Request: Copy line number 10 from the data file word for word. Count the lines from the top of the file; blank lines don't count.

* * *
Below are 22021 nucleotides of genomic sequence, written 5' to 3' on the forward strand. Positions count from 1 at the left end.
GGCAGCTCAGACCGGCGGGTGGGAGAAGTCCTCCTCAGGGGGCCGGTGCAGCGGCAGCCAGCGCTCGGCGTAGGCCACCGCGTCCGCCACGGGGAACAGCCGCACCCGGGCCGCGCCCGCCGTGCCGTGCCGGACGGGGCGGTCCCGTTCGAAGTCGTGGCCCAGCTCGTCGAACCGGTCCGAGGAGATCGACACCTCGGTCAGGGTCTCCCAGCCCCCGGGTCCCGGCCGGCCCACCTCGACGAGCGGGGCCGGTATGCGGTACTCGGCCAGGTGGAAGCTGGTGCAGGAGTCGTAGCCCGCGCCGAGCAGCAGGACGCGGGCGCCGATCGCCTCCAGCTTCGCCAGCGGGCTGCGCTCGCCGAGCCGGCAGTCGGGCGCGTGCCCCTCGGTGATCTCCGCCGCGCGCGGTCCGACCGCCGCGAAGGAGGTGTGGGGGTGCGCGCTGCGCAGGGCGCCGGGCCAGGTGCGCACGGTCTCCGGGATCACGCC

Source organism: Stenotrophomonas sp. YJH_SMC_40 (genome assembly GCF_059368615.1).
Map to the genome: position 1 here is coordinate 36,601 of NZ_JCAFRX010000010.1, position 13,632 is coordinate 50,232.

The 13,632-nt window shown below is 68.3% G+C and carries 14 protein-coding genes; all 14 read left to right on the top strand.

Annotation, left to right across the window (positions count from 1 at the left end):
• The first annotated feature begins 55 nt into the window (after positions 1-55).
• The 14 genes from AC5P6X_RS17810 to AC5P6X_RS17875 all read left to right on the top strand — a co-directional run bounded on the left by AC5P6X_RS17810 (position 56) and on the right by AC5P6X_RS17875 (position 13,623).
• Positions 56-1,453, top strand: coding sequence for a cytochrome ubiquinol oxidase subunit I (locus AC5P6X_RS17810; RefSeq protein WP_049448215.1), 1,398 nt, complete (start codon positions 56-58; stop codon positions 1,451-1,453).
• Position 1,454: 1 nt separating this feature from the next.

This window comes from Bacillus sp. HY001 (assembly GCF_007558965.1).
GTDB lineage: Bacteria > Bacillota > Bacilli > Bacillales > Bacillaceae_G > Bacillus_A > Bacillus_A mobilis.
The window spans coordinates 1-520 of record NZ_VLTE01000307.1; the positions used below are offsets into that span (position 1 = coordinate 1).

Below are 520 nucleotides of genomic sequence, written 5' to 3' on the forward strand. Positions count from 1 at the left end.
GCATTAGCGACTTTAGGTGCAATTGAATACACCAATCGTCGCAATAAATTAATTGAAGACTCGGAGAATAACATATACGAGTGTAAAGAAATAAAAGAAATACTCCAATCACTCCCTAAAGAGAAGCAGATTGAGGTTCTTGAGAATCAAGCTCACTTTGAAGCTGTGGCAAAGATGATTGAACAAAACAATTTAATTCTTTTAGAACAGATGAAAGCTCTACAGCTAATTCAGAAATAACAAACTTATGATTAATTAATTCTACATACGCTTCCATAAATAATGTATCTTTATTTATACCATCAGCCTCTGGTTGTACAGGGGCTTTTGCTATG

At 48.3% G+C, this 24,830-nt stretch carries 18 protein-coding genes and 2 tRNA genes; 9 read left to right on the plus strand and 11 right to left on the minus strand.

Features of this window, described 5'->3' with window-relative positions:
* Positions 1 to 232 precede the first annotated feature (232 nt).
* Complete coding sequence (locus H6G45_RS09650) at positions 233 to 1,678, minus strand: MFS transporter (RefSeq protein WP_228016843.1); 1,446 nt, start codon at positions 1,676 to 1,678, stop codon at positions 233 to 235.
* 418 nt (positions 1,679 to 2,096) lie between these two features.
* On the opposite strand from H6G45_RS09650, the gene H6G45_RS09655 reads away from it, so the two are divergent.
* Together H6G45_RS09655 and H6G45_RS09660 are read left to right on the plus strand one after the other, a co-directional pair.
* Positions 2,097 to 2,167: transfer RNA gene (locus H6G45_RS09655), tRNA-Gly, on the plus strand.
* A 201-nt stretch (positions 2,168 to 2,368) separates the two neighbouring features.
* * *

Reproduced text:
• Position 1,454: 1 nt separating this feature from the next.